Avoiding Injury - Using Efficient Technique to have a Lifetime of Joy Playing your Instrument (Dr. Michael Hall, Violin)
Together we will explore how to make your playing more convincing - technically and emotionally. Learn concepts applied from the Alexander Technique and the Coordination Technique, by noted string pedagogue Karen Tuttle. If you have concerns with endurance, pain, physical frustration, or emotional detachment from the music then this workshop is for you. Open to all string players.
21.4 MUSIC WORKSHOPS
Critical Thinking: Becoming and Creating Independent Learners and Performers (Dr. Greg Petersen)
Who were and are some of the most important music makers Who were their teachers, and how did they become more influential than their teachers What if instead of focusing on music theory, technique, and sound production, we focus on what is happening in the brain In this presentation we will discuss stages of development in thinking, regardless of age, and how these apply to music making and the music industry. We will also discuss the stages of critical thinking and how to use them for effective practice and performance, including how other people use them to overcome nervousness and stage fright. Throughout our time together, we will explore the importance of intellectual curiosity and asking questions so that you and your students can use your intellect to reach your full musical potential.
Unleashing Your Creativity through Music (Dr. John Sharpley)
“Tones sound, and roar and storm about me until I have set them down in notes.” Ludvig van Beethoven
These “tones” as mentioned by Beethoven inevitably come from one’s interior mindscape well before any note of an intrument or voice is composed or sounded. Creativity embraces a living bridge between the infinite and the finite. As musicians, how do we do this Can we do this This sometimes interactive presentation will construct mutlitple models through lecture and demonstration that may be useful for the creative process. It is the dichotomy of Chaos (right brain) and Order (left brain) in which the heart of the creative process resides. Both the triggering and the hampering of creativity would be discussed and explored. Under the best of conditions, craft arises as a by-product of creativity, a way to “ride the storm”.
Graded exams – What’s wrong with them (Dr. Marc Rochester)
With around 10% of all candidates for graded music examinations worldwide coming from Singapore, and with the Singapore Government itself regarding certification from London-based examination boards as pre-requisites for music teachers, this workshop looks into the real value of graded music exams as both an educational and musical tool. Marc Rochester assesses the strengths and weaknesses of the system and asks whether its dominance in Singapore music education is beneficial or even desirable, and whether the time has come for a more relevant, locally-focused alternative.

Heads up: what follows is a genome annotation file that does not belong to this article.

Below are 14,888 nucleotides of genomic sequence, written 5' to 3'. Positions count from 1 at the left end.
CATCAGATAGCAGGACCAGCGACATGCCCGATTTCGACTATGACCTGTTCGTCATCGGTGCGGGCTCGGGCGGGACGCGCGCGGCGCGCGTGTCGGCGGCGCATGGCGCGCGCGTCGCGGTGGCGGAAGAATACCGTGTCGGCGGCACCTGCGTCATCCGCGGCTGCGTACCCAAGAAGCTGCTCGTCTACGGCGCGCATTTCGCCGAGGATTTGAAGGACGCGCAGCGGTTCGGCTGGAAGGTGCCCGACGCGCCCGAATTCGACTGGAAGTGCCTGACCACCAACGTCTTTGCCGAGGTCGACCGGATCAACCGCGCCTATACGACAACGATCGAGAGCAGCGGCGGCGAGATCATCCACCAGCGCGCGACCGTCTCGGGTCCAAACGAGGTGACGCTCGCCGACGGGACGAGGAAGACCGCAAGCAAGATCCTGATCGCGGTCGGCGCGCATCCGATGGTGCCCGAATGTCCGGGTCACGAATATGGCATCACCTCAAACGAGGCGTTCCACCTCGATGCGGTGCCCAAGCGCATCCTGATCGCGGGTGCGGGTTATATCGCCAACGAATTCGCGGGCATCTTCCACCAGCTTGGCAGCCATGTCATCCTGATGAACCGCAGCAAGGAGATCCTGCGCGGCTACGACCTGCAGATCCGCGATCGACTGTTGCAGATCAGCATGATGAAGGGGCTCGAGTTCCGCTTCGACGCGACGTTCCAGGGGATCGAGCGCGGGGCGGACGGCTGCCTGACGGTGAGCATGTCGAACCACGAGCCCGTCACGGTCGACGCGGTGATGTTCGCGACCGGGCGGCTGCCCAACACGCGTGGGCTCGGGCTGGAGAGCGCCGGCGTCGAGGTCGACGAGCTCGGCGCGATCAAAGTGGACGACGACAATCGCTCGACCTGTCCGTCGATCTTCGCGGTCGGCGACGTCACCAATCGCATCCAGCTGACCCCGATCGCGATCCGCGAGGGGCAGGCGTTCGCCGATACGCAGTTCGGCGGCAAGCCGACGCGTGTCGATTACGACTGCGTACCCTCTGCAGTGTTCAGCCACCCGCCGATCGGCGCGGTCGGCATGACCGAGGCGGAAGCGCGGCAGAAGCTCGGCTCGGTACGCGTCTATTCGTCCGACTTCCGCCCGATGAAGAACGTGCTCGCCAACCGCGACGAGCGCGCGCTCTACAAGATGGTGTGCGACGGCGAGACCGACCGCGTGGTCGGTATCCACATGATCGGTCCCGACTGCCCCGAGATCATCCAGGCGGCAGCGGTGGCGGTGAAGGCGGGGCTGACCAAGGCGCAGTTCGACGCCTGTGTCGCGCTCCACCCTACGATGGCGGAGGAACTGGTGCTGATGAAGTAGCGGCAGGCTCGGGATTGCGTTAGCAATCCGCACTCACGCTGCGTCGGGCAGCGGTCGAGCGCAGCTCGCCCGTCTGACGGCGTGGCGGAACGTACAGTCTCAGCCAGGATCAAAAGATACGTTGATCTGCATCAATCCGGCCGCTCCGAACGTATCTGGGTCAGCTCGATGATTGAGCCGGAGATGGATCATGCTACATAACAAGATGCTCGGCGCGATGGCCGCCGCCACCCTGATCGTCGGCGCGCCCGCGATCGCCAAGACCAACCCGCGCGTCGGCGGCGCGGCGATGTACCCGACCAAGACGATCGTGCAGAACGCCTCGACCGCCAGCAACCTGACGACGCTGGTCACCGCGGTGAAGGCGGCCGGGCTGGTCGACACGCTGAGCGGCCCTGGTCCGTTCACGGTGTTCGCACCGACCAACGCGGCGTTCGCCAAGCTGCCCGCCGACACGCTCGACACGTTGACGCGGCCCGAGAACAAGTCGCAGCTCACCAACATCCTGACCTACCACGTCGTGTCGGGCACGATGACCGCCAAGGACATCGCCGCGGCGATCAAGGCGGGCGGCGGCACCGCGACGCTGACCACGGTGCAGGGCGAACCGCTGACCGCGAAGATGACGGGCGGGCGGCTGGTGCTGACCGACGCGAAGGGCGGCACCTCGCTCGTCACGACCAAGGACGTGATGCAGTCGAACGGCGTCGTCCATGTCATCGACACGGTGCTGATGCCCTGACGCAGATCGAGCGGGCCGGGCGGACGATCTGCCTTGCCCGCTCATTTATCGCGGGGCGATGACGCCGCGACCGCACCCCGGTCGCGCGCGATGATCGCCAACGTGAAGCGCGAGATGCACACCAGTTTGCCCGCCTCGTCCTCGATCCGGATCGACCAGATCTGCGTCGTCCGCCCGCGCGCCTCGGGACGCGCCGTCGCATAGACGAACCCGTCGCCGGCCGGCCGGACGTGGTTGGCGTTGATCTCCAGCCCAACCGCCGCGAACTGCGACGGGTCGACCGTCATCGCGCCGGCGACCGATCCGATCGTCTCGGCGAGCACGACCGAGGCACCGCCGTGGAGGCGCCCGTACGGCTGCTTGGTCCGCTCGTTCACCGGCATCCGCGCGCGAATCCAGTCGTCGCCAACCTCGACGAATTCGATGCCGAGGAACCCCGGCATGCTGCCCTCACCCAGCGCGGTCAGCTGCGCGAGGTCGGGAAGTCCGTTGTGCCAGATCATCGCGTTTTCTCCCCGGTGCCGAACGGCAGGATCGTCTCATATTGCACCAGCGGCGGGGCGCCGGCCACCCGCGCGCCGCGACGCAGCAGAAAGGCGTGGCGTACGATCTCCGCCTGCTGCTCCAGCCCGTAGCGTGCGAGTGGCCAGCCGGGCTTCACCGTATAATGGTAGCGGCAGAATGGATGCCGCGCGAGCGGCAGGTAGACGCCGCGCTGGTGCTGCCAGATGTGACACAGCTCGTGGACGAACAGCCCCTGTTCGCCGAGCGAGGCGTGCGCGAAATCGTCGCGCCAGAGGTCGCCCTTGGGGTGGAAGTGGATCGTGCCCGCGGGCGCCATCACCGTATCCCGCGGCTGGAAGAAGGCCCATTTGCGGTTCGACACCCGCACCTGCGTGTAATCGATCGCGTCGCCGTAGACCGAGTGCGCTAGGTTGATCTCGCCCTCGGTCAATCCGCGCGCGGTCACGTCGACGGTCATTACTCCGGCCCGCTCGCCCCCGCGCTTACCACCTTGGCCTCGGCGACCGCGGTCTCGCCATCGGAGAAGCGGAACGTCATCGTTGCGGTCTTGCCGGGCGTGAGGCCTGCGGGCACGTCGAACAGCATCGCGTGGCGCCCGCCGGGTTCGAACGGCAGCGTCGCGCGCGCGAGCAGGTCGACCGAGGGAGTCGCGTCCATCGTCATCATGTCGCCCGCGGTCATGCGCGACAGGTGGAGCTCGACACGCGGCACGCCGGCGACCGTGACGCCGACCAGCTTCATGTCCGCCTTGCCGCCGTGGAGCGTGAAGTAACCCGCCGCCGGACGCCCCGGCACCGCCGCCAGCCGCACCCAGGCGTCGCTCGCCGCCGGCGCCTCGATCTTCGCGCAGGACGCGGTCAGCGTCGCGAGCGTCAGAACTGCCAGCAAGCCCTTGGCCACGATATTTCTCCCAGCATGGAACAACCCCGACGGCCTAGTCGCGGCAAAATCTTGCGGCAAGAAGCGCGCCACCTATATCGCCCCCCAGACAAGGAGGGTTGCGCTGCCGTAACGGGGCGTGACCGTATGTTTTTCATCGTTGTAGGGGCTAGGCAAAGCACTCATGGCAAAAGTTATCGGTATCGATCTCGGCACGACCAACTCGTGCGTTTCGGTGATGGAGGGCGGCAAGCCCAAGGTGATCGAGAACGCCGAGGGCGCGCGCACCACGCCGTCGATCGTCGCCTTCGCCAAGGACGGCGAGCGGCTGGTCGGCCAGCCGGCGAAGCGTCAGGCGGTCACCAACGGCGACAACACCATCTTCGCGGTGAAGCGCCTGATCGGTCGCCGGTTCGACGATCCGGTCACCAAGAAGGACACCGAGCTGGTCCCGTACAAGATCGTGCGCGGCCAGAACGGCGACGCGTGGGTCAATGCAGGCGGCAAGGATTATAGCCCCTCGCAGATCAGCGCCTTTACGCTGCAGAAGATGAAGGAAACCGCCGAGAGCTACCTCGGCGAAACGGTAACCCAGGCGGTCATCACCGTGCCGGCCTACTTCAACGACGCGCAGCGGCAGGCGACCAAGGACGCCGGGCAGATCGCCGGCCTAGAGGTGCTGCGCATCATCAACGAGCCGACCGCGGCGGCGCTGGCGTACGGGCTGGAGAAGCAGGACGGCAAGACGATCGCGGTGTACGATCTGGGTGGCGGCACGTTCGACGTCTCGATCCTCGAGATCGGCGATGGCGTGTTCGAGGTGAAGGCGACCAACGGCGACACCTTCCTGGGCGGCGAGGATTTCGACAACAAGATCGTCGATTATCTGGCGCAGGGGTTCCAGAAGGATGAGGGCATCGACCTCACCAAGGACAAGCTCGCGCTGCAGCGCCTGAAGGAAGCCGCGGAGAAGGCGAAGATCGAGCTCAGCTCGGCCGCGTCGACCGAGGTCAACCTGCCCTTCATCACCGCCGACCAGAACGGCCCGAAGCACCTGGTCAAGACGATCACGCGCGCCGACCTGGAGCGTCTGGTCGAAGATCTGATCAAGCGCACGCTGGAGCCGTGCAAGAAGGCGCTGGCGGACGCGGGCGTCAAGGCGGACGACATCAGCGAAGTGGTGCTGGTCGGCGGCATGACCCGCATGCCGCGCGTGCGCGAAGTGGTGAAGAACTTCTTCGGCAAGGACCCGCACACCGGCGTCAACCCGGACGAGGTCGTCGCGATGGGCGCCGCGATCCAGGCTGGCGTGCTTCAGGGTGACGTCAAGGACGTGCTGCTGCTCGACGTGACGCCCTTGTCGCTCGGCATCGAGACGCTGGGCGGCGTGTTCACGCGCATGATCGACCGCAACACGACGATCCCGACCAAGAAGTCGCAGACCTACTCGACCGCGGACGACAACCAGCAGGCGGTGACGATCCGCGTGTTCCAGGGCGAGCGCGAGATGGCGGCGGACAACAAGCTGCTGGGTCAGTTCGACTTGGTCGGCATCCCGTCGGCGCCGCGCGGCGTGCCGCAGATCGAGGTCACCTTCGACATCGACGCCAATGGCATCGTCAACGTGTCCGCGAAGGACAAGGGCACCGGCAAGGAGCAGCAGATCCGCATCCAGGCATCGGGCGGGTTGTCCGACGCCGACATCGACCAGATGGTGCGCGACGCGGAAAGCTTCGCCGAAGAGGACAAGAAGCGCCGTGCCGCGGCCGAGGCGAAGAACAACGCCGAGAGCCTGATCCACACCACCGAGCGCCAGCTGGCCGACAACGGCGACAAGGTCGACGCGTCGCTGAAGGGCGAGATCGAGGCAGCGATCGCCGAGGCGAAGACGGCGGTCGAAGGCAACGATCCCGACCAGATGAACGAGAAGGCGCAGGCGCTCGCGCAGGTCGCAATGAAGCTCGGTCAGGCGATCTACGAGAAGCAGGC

Programme Notes – Why do we need them and how do we write them (Dr. Marc Rochester)
Programme notes are a vital link between the music, the performer and the audience, providing an invaluable road map to understanding and appreciating the music played and heard. Increasingly, performers are expected to write their own programme notes – and they are now an obligatory aspect of all diploma examinations. In this workshop session, Marc Rochester explains the function of programme notes, what they should contain (and what they should not), and offers guidance and advice on using appropriate language and on the level of detail expected in a variety of situations where programme notes are required.
21.5 PANEL DISCUSSIONS
Between the Practice Room and the Stage
For most musicians, the location of practice is a comfortable and familiar place, and the lesson venue less so; but, the performance space is a place of mystery, imagination and, sometimes, horror. As one moves from one location into another, what needs to be in the head, so the musician can play with heart, and what shouldn't be in the head, so the nerves don't run away with the performance In this panel we will focus on how to successfully transition yourself or your students, intellectually and emotionally, from the practice room to the stage.
Student-Teacher-Parent: Finding Equilibrium in Triangulum
"Why do I have to do it" How often do you think children ask themselves this question about practicing, playing a particular piece, why a piece should be played a specific way, and several other questions Then they get older. Why do most "child prodigies" fail to find success as adults This panels focuses on kinds of relationships that are best between students and teachers, between teachers and parents, and between parents and their musical children, and how these different parties can synergise to find the most affirmative pathway for student learning.
The Portfolio Musician in the 21st Century
[Imagine Star Wars music and a floating script] Once upon a time, in a land far, far away, there existed a world where musicians only practiced and became so good on their instrument that the only thing they did was practice and perform, and they didn't do anything else. Now let's leave the movie theatre and enter Singapore, and most other countries in the 21st century and discuss how musicians actually make a living, not by doing one thing, but a collective of activities that a musicians chooses to include in their portfolio. What are these activities, and how does one use them to make a living and chart a career in the 21st century